“The last mile is the hardest.” “On a journey of 100 miles, 99 miles is only half way.” Readers of this newsletter will be familiar with these aphorisms as they apply to efforts to achieve a world without leprosy. They are on our lips again as we peruse the annual Global leprosy update from the WHO. While progress is being made, case-detection activities are being scaled up and the gap between hidden cases and detected cases has reduced, more is required.
“With the current tools, the decline will continue—though slowly,” said Dr. Erwin Cooreman, team leader of WHO’s Global Leprosy Programme, on a recent visit to Tokyo. “We need new tools if we want to make a big dent in leprosy.”
To accelerate progress, effective tools for diagnosing infection with M. leprae (better still, for diagnosing infection that will lead to disease) and preventive treatments or vaccines are necessary. This will require substantial investment in basic research. Without new tools, cases of leprosy will continue to occur well into the next century at the current rate of decline.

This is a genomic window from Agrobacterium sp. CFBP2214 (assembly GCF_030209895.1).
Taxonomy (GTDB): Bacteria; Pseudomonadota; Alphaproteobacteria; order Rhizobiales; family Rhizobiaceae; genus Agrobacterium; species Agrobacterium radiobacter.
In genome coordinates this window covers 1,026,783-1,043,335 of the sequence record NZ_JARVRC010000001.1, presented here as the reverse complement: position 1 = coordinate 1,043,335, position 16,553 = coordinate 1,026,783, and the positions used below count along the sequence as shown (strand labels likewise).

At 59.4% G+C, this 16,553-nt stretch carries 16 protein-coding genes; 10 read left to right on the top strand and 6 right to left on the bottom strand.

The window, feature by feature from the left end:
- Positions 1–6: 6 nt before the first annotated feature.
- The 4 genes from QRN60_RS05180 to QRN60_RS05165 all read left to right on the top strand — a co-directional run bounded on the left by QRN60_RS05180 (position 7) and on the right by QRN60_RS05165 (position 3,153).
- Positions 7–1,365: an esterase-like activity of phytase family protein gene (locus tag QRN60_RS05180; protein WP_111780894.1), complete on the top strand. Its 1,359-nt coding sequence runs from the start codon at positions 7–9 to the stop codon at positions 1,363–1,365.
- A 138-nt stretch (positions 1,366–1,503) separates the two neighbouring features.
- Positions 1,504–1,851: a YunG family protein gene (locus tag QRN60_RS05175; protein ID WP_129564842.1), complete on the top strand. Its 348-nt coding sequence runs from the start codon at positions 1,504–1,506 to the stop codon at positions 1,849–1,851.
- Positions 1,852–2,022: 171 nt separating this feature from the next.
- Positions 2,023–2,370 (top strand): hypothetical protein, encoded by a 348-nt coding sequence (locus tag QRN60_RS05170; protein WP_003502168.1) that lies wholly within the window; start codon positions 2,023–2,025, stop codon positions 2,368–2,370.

But given that leprosy is a slow-moving bacterial infection, research will take time before meaningful conclusions can be reached regarding the effectiveness of new interventions. “That is the nature of leprosy. We cannot change the behavior the bacillus,” said Dr. Cooreman. The sooner we introduce new tools, however, the quicker we can make strides toward completing that 100-mile journey.
Regular readers of this newsletter will also know that this publication normally appears every two months. Please note that the current issue, #87 (October 2017), follows Issue #86 (June 2017). We thank you for your forbearance.